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Relief Camps

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Grade 10 History

on 20 November 2014

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Transcript of Relief Camps

Living Conditions
Poor living conditions
The men did physically-demanding labor
In return, men got room-and-board (provided with a place to live as well as meals, taken out of their paycheck)
Medical care
They were paid one-tenth of what an employed laborer would make doing the same work.
They lived on extra war clothing
Work six and a half days a week for twenty cents a day.
How many camps/people there were
The camps were located in remote regions such as interior B.C. and northern Ontario
By the time the camps closed in June 1936, 170,248 men had lived and worked in them.

Pros/Cons of Relief Camps
Who Started them
In Canada, the 1st Relief camp was in British Columbia, Canada
What They Did
Lived in semi-military camps provided with basic necessities
Labor work of the men living there
Provided the men with an income
Men working were required to work 44 hours a week
aside from working men had some free time
Worked on replanting trees
Building bridges
Working on construction
Various trades were needed in the camps
Unemployed single men
The Government did not want the unemployed to start a rebellion
Relief Camps
Where Camps were Located
Remote rural areas
Northern Ontario
Interior British Columbia
Relief Camp Workers Union (RCWU)
Created by workers in British Columbia
Under the direction of Arthur Evans
Demented better food, real wages
End to military discipline
Felt they haven't been treated right
Feeling isolated
Union grew and became strong throughout 1934
Union got refusal from government doe negotiation
Started striking
Relief camps had both good & bad aspects
Gave single unemployed men a place to go
Medical Care
Prevent Communist revolt
Gave men with families more job opportunities at home
Low pay
Poor living conditions
Bad food
Strict military Discipline
Isolation from society
Labor intensive jobs
Long work hours
Lead to rioting
Why Relief Camps Started
On-to-Ottawa Trek
ex: some of the unemployed men were soldiers that have served their time at war.
It's made for the men whom did not have a family to go to, and men that didn't have a job and were left on the streets
Originally in 1931, the BC government paid $2.00 a day for those in relief camps
When the federal/provincial government took over, the payment was reduced to $7.50 a month (almost 6x less)
1933 the military (DND) took over and reduced wages to 20¢ a day(10x less)
April, 1935 the workers unity league (WUL)/(RCWU) organized a strike (1400 men)
(20,000 in May)
Worked 8 hours a day, 44 hours a week
June 3, 1935, a 1000 trekkers journeyed to Ottawa (freight train) to take the issue with PM.
Journey ended in Regina as railways refused access to their trains (2000 stayed)
June 14 met with two federal cabinet ministers
June 17, 8 leaders of protest (Arthur "Slim" Evans) invited to meet Bennett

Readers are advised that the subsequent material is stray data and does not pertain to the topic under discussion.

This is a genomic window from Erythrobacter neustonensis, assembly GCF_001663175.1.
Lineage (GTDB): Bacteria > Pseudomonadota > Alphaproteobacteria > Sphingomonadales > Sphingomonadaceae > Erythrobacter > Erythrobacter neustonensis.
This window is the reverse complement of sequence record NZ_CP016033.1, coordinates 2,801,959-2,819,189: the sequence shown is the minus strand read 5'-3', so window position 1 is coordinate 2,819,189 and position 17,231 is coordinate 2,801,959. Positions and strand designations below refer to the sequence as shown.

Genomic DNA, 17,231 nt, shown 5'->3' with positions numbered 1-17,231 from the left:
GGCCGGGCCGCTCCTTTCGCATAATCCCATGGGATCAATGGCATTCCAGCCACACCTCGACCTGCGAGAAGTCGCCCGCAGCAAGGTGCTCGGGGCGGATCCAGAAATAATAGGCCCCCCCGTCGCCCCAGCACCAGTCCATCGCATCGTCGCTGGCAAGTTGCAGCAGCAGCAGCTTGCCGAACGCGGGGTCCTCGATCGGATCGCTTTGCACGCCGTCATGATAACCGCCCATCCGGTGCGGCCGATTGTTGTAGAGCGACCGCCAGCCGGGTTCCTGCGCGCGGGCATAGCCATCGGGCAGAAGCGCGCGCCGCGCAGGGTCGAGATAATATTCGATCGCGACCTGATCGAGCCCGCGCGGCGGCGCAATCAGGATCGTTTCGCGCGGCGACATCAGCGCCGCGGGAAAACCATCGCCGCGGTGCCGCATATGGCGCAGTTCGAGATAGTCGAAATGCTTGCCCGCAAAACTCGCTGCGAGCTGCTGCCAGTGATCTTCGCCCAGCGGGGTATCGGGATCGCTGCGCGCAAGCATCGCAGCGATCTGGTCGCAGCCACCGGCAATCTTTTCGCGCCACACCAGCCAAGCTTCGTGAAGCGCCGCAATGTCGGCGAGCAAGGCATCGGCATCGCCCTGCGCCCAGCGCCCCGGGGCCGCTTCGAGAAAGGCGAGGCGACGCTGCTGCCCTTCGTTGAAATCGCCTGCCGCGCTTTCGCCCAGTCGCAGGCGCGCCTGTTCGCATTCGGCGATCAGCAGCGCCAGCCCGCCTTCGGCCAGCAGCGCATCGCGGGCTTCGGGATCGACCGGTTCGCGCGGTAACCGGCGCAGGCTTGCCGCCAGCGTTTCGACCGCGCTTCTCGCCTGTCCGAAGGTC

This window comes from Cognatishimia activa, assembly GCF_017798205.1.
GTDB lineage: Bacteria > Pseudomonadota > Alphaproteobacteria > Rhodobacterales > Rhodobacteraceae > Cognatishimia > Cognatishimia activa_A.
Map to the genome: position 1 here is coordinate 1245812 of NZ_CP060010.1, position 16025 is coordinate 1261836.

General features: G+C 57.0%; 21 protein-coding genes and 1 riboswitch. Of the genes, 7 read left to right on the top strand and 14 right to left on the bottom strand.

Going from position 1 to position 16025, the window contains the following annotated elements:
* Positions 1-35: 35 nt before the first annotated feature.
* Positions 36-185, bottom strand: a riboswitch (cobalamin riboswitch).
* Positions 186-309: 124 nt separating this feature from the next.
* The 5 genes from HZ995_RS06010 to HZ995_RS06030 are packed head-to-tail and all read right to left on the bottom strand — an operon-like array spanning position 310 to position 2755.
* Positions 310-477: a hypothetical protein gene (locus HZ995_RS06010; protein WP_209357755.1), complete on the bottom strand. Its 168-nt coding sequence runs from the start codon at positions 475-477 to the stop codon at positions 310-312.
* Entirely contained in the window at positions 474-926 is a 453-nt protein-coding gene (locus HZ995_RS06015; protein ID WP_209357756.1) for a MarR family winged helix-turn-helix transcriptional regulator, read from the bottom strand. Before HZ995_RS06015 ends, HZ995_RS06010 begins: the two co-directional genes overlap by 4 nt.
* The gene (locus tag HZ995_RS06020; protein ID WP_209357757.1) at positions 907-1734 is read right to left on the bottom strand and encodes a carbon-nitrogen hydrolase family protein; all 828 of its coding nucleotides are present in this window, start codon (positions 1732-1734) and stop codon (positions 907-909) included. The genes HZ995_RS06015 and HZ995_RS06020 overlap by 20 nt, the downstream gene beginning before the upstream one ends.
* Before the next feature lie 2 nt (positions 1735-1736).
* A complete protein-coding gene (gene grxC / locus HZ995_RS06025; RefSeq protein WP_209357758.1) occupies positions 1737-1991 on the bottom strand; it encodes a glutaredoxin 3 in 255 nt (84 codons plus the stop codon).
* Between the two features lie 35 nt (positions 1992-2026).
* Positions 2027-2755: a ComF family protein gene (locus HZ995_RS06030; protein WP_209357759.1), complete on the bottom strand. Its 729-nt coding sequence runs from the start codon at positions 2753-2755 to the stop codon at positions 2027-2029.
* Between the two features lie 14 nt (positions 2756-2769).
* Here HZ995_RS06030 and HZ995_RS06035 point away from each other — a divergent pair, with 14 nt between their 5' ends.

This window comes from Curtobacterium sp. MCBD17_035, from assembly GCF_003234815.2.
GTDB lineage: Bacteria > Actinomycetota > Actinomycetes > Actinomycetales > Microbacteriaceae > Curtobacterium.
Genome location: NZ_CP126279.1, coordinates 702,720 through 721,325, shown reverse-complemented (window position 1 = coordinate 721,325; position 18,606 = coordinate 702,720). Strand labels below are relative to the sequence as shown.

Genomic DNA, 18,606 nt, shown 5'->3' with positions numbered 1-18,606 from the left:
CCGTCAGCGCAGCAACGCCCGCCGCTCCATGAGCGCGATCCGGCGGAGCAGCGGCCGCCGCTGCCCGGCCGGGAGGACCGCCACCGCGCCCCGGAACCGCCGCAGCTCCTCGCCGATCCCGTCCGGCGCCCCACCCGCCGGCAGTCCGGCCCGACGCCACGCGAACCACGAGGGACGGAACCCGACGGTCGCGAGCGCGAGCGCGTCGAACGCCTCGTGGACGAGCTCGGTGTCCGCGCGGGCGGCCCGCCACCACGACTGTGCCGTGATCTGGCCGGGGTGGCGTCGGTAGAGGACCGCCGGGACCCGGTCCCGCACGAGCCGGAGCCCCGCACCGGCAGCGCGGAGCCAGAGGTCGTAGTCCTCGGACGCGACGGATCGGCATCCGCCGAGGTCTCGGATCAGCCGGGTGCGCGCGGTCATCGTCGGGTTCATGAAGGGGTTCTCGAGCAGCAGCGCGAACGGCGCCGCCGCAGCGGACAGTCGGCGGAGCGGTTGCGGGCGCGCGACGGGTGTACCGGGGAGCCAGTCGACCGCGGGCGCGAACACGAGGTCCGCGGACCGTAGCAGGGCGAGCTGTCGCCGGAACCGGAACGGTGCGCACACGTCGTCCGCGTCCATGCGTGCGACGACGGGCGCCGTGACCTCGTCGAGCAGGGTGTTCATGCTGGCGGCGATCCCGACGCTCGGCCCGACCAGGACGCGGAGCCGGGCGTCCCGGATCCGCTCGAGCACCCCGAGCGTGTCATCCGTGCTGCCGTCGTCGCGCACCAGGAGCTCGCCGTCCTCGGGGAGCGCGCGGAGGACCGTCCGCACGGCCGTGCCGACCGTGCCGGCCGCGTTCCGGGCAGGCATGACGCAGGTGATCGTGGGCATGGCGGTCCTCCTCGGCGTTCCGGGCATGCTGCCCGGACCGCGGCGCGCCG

Rajala, Richard A. "Forced Relief - Legion Magazine." Legion Magazine. N.p., 1 Sept. 2000. Web. 19 Nov. 2014. <https://legionmagazine.com/en/2000/09/forced-relief/>.

"On to Ottawa Trek." On to Ottawa : Hungry 30's Relief Camps. N.p., 15 Feb. 2013. Web. 19 Nov. 2014. <http://www.ontoottawa.ca/trek/trek_hungry2.html>.

"Relief." Relief. N.p., n.d. Web. 19 Nov. 2014. <http://www.canadahistory.com/sections/eras/crash%20depression/Relief.html>.

"Relief Camps." CBCnews. CBC/Radio Canada, n.d. Web. 19 Nov. 2014. <http://www.cbc.ca/history/EPISCONTENTSE1EP13CH2PA2LE.html>.

Web. 19 Nov. 2014. <http://b68389.medialib.glogster.com/media/33e3af19506aba3a7435996865d511d9880fec156299bff8b8cdfe05c3cc56c5/relief-camps.jpg>.

Web. 19 Nov. 2014. <http://thetyee.cachefly.net/News/2008/12/02/roadconstruct.png>.
"Great Depression of Canada." The Homepage. Web. 19 Nov. 2014. <http://www.yesnet.yk.ca/schools/projects/canadianhistory/depression/depression.html>.

"On to Ottawa Trek." On to Ottawa : Relief Camp Workers Union. Web. 19 Nov. 2014. <http://www.ontoottawa.ca/trek/trek_rcamp.html>.

"Relief." Relief. Web. 19 Nov. 2014. <http://www.canadahistory.com/sections/eras/crash depression/Relief.html>.

"Relief Camps." CBCnews. CBC/Radio Canada. Web. 19 Nov. 2014. <http://www.cbc.ca/history/EPISCONTENTSE1EP13CH2PA2LE.html>.

"Richard Bedford Bennett." Prime Minister of Canada. Copyright, n.d. Web. 19 Nov. 2014.

Learning, CBC CBC. "Relief Camps." CBCnews. CBC/Radio Canada, n.d. Web. 19 Nov. 2014.

Howard, Victor VH. "Unemployment Relief Camps." The Canadian Encyclopedia. Julia Skikavich, 22 Feb. 09. Web. 18 Nov. 2014.
Federal government was scared that the unemployed( soldiers that fought in the first world war) are going to attack him
ex: Strikes/ protest, and try to physically hurt him
Alot of men were in these camps
The government sent most of the unemployed men to these relief camps
The relief camps were from 1930 - 1935
At the time, the Prime minister was Richard Bedford Bennet
Regina Riot
Negotiations failed with the PM and the trek leaders returned to Regina
July 1st the leaders of the trek held rally at Market Square announcing trek was over (2000 people-only 300 were trekkers)
Same time unaware the RCMP and local police prepared to arrest the trekkers
At 8:17 the RCMP charged at the crowd clubbing everyone, people started fighting back
100's were injured, 128 arrested and 2 dead
Next day the Premier sent an angry wire to PM
Trekkers released and sent home
Full transcript